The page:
2Pac f/ Treach, Apache and Live Squad "5 Deadly Venomz" (1993)
2Pac f/ Stretch "Tha' Lunatic" (1991)
2Pac "Str8 Ballin'" (2003)
2Pac f/ Eric Williams of Blackstreet "Do For Love" (2001)
2Pac "Life of an Outlaw" (1996)
2Pac "My Block (Remix)" (2002)
2Pac "Young N*ggaz" (1995)
2Pac f/ Method Man and Redman "Got My Mind Made Up" (1996)
2Pac f/ Ray Luv and Shock G "Rebel of the Underground (1991)
2Pac f/ Eminem and Outlawz "One Day at a Time (Em's Version)" (2003)
2Pac f/ Live Squad "Strugglin'" (1993)
2Pac f/ Outlawz "Fuck Em All" (2002)
2Pac f/ The Click, C-Bo, Richie Rich and E-40 "Ain't Hard 2 Find” (1996)
2Pac f/ Anthem and Tena Jones "Letter 2 My Unborn” (2001)
2Pac "Just Like Daddy" (1996)
2Pac "Ghost" (2003)
2Pac f/ Richie Rich "Ratha Be Ya Ni**a” (1996)
2Pac "Strictly 4 My N.I.G.G.A.Z." (1993)
2Pac f/ Sleep Brown "Hennessey (Red Spyda Remix)" (2004)
2Pac f/ Dramacydal, Jewell & Storm "Thug Passion” (1996)
2Pac "Hellrazor" (1997)
2Pac f/ Nanci Fletcher "Holla At Me” (1996)
2Pac f/ Outlawz & DJ Quick "Late Night" (2002)
2Pac "Krazy" (1996)
2Pac f/ Faith "Wonda Why They Call U Bitch” (1996)
2Pac "They Don't Give A Fuck About Us" (2002)
2Pac f/ Digital Underground "Same Song" (1991)
2Pac f/ Nate Dogg "Skandalouz" (1996)
Producer: Daz Dillinger
Album: All Eyez On Me
Label: Death Row/Interscope
Daz and Nate Dogg bring that lush L.A. sound—a jazzy version of Dre's g-funk—inspiring Pac to tell a few hedonistic hoochie tales. Nate Dogg, master of the seductive hook, makes you a believer. There is something in how Nate and Pac put it down that convinces you that they know a thing or three about these scandalouz women of which they speak.
2Pac f/ Shock G "Trapped" (1991)
2Pac f/ Anthony Hamilton "Thugz Mansion" / 2Pac f/ Nas and J. Phoenix "Thugz Mansion (Acoustic Version)" (2002)
2Pac f/ Outlawz "Hell 4 A Hustler" (1999)
2Pac f/ Nate Dogg "How Long Will They Mourn Me?" (1994)
2Pac f/ Yaki Kadafi, Nate Dogg and Snoop Dogg "All Bout U" (1996)
Bone Thugs N Harmony f/ 2Pac "Thug Luv"
2Pac "Blasphemy" (1996)
2Pac f/ Rappin' 4-Tay "Only God Can Judge Me" (1996)
2Pac "When We Ride On Our Enemies" (2002)
2Pac f/ Dave Hollister "Brenda's Got a Baby" (1991)
2Pac f/ Synar "Shorty Wanna Be a Thug” (1996)
2Pac "Unconditional Love" (1998)
2Pac "Death Around the Corner" (2004)
2Pac f/ Outlawz "Starin' Through My Rear View" (2003)
2Pac "Toss It Up" (1996)
2Pac "Life Goes On" (1996)
2Pac "Ballad of a Dead Soulja" (2001)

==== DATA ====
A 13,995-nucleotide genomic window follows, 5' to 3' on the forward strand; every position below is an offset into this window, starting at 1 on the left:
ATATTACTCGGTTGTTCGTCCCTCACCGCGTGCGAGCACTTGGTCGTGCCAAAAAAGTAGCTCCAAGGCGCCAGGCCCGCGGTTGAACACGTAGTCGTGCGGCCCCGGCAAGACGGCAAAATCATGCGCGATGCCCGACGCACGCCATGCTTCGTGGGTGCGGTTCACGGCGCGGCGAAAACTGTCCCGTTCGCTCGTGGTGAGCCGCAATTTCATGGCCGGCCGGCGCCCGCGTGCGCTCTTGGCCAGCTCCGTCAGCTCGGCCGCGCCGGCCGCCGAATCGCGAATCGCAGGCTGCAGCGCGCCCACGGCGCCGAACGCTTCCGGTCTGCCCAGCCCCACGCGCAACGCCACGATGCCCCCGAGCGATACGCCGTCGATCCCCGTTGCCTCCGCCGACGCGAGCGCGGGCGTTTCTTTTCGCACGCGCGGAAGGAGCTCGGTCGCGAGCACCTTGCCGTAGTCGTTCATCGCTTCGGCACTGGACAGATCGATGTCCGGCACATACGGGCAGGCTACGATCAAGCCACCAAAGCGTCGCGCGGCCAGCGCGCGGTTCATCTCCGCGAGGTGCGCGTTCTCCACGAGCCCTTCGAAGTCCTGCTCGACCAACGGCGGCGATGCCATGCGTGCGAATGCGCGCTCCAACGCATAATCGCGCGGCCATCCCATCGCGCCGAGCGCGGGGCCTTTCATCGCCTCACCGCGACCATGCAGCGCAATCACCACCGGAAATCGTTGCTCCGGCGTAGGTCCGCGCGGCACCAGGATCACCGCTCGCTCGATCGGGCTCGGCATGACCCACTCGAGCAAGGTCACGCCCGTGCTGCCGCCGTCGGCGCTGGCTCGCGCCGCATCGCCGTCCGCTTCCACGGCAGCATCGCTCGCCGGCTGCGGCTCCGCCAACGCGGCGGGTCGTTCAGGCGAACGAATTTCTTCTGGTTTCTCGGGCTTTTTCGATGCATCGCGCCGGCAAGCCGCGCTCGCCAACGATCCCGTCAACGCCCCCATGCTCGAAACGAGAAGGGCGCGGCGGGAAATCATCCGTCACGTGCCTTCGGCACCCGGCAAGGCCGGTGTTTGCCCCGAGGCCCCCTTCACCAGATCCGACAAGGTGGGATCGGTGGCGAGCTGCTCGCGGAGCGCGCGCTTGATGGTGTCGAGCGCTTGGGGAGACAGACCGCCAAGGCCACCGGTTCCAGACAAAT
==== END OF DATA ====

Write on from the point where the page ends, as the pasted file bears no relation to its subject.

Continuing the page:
2Pac "White Man'z World" (1996)
2Pac f/ 50 Cent "The Realest Killaz" (2003)
2Pac "No More Pain " (1996)
2Pac "Me Against the World" (1995)
2Pac f/ George Clinton "Can't C Me” (1996)
2Pac "Hold Ya Head" (1996)
2Pac "Pour Out A Lil' Liquor Thug Life" (1994)
Funkmaster Flex f/ 2Pac & The Notorious B.I.G. "Live Freestyle" (1999)
2Pac "So Many Tears" (1995)
2Pac f/ RL "Until The End of Time" (2001)
2Pac "To Live & Die in L.A." (1996)
2Pac "I Wonder If Heaven Got a Ghetto" (1997)
2Pac "Holler If Ya Hear Me"
2Pac "Intro/Bomb First (My Second Reply)" (1996)
Scarface f/ 2Pac "Smile"
2Pac "Troublesome 96"
2Pac f/ Big Syke "All Eyez on Me” (1996)
2Pac "Against All Odds" (1996)
2Pac "Heartz of Men" (1996)
2Pac "Temptations" (1995)
2Pac f/ Big Syke, CPO, and Danny Boy "Picture Me Rollin'” (1996)
2Pac "Changes" (1998)
2Pac "Me and My Girlfriend" (1996)
2Pac f/ Snoop Dogg "2 of Amerikaz Most Wanted” (1996)
2Pac "If I Die 2Nite" (1995)
2Pac "Ambitionz Az a Ridah" (1996)
2Pac f/ Danny Boy "I Ain't Mad at Cha" (1996)
2Pac "Keep Ya Head Up" (1993)
2Pac f/ K-Ci & JoJo "How Do U Want It?" (1996)
2Pac f/ Outlawz "Hail Mary" (1996)
2Pac f/ Shock G and Money-B "I Get Around" (1993)
2Pac f/ Outlawz "Hit 'Em Up" (1996)
2Pac "Dear Mama" (1995)
2Pac f/ Dr. Dre and Roger Troutman "California Love" (1996)
Producer: Dr. Dre
Album: All Eyez on Me
Label: Death Row/Interscope
This track represents a defining moment for the g-funk era, for 2Pac, and for West Coast rap as a whole. Dr. Dre was already crowned Cali's reigning producer, and when he connected with rap's most controversial star, they created an anthem as colossal as hip-hop itself. Pac was clearly ready for his moment.
He jumped on this "bomb beat from Dre" in rare form: his energy was high, even for him, and his rhymes and cadence were precise and infectious. While Dre kept his attention on praising California, Pac couldn't help but clown the “other” side as not being as real. “L.A. is where we riot not rally.” Dre came away with the illest line tho: “I been in the game for ten years making rap tunes/Ever since honeys was wearing Sassoons.” With the gangsterific Suge Knight scaring the bejeesus out of everyone in the industry, this track could only be interpreted as the opening salvo of a prolonged and potentially violent propaganda war—a takeover bid, if you will.
The futuristic Mad Max style video only added to militaristic underpinning of this hometown funk celebration. Dre's layered production is full of suspense and big basslines. Zapp's Roger Troutman, the original Auto-Tunist, kills the hook, tying the record directly to its electro-funk roots. 15 years later, "California Love" still hits like an earthquake.